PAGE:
Cora was smart and savvy, but she had no combat experience and simply did not see the situation and the solution the way a battle hardened tactician did. She saw her pilots as people, not as the tools they were.
When the Alzhaa had finally whittled the able-bodied sled-jockeys down to twelve, five less than it took to fully man the Saracen’s gunsleds, Captain Laine had been forced to conscript her and two other crew members who were former pilots.
Reina’s gut-instincts in the cockpit were still as sharp as ever, and her prosthetic leg was as good as anyone’s natural leg, maybe even better. It was fortunate they were older sleds, much like the ones she’d spent so much time piloting while in the service, and she’d fallen back into the old routine easily.
Cursing the futility of her thoughts, she switched the screens to show the notes on her main research project. Immediately focusing on the problem, Reina began right where she’d left off two days earlier to go and shoot at the Alzhaa. That was how she preferred to spend her waking moments, writing the justifications and preparing her paper on bioengineering common human food crops to adapt to a terraformed environment. If she ever arrived on Valentine, she intended to present it to the scientific community at large.
Later at dinner, Reina sat in a quiet corner of the mess with Ryo and Ladeaux, eating the rather unusual meal the mess staff had put together for them. Their chef, Ludmila Borisova, commonly known as Cookie, still had rations, but she was going to have to be creative if they were going to stretch until they made it to Valentine.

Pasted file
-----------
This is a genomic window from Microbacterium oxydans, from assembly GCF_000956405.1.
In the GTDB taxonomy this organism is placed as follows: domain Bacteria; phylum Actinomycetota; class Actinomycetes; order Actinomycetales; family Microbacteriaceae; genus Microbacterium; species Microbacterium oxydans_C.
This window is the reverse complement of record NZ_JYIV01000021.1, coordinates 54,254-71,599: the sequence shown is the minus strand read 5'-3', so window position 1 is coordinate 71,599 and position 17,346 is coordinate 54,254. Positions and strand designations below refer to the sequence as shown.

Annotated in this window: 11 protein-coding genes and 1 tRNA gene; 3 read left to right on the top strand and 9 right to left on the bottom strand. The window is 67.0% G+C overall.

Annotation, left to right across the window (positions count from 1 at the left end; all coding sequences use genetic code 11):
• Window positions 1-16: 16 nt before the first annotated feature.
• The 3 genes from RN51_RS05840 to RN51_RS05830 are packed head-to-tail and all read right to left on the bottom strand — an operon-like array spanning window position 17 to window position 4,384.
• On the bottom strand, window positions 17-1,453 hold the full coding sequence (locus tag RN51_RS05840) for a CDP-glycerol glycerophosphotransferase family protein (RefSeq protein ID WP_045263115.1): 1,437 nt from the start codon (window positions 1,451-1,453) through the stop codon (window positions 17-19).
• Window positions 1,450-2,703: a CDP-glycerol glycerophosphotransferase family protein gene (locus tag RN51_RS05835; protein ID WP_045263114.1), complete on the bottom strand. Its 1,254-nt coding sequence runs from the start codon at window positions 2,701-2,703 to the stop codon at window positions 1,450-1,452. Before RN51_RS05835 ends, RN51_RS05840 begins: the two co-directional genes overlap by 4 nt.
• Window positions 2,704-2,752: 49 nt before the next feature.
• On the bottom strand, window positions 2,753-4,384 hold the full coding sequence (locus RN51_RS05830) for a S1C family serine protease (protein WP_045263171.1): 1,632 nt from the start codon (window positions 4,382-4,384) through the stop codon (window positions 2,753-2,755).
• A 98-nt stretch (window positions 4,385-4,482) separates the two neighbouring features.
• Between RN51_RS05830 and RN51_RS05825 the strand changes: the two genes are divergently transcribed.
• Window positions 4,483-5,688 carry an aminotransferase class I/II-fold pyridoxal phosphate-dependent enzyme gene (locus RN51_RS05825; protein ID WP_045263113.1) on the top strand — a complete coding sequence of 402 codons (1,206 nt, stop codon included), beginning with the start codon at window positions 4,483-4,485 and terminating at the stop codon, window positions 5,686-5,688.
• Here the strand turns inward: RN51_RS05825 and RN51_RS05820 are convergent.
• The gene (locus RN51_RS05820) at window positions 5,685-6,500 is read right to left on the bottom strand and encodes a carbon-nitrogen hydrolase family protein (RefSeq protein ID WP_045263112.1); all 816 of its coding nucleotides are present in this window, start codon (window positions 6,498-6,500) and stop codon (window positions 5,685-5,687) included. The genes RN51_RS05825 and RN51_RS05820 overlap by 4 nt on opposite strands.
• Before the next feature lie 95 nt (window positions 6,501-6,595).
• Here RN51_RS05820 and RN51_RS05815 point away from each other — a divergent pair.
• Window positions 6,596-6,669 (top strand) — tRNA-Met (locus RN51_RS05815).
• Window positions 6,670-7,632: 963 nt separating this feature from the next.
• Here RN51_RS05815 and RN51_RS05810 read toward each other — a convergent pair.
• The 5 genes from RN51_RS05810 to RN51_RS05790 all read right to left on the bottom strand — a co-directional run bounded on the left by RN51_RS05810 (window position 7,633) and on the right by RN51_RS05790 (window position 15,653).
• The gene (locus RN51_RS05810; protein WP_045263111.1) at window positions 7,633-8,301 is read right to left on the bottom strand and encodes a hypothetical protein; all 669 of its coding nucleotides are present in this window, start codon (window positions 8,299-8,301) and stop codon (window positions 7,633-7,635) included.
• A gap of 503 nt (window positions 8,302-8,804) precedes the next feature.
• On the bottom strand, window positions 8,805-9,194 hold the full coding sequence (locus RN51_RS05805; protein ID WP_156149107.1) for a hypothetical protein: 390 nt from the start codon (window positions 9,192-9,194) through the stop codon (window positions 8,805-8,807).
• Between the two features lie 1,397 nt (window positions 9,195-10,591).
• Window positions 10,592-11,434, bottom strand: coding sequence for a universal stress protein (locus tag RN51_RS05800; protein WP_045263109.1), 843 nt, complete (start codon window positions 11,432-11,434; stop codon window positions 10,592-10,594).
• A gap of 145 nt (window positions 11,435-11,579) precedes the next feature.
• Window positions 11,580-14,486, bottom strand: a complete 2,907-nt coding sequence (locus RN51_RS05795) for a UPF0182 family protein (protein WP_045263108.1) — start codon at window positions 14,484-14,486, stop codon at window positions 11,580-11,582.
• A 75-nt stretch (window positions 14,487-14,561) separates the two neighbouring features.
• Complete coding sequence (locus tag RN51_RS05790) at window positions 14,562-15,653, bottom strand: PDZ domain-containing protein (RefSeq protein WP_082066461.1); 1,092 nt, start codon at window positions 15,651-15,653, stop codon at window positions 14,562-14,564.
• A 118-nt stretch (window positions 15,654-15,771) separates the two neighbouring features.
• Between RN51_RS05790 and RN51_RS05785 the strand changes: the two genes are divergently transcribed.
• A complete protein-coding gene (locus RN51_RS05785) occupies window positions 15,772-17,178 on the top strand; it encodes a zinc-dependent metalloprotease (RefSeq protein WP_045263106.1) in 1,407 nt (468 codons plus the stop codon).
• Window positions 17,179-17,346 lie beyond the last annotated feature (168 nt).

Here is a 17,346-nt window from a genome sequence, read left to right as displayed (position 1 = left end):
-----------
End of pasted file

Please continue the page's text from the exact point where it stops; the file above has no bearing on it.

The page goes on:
By silent agreement, they talked about everything but the Captain’s intransigence in regard to their current situation. Ladeaux and Reina, both experienced military officers, had tacitly made it clear they would not participate in any sort of discussion that would undermine the captain’s authority. It would do no good to stir up the rest of the crew because at the very least, the way it was now they were all pulling together.
Brandon Ladeaux was tall, his hair was still mostly dark, and he was somewhere near her age. He exuded the same confidence as Reina, that of a lifetime spent successfully cheating death. Ladeaux was the last of the complement of pilots who’d originally left Miranda.
Ryo was a recent addition to the team and was only on his third run as a sled-jock. “I don’t get why they won’t let us leave. We’re transporting cargo, that’s all.”
“How they think is a complete mystery to me.” Ladeaux grinned. “That’s the dilemma though. The Alzhaa don’t understand us at all and don’t want to. They don’t care what our problem is. They just want us to stay the hell away from their systems.”
Finally, Ryo nodded. Ladeaux took a few bites, and Reina said, “The trouble is, the Alzhaa are so alien even the other methane breathers find them impossible to communicate with.”
“It sucks anyway,” said Ryo, his relative youth and inexperience showing. “We’re an asteroid-barge, for God’s sake. It’s easy to see the Saracen is a small planet, not a war-bird. We’re packed to the gills with cargo, not heavy weapons. The Saracen has never even transported weapons between our own systems.”
“I suspect they’re making a point, and we’re being targeted simply to drive it home to both Miranda and Earth,” said Ladeaux. “They don’t want our sort here, and they don’t want us to ever forget it. This is the last shipment of assistance Valentine will ever get.”
Reina nodded her agreement, idly admiring Ladeaux’s rugged profile. The man exuded animal magnetism.
Glancing slyly at Reina, Ladeaux said, “How is it going with Flores, Ryo? You two seem to spend all your free time together.” His eyes twinkled at Ryo’s sudden flush.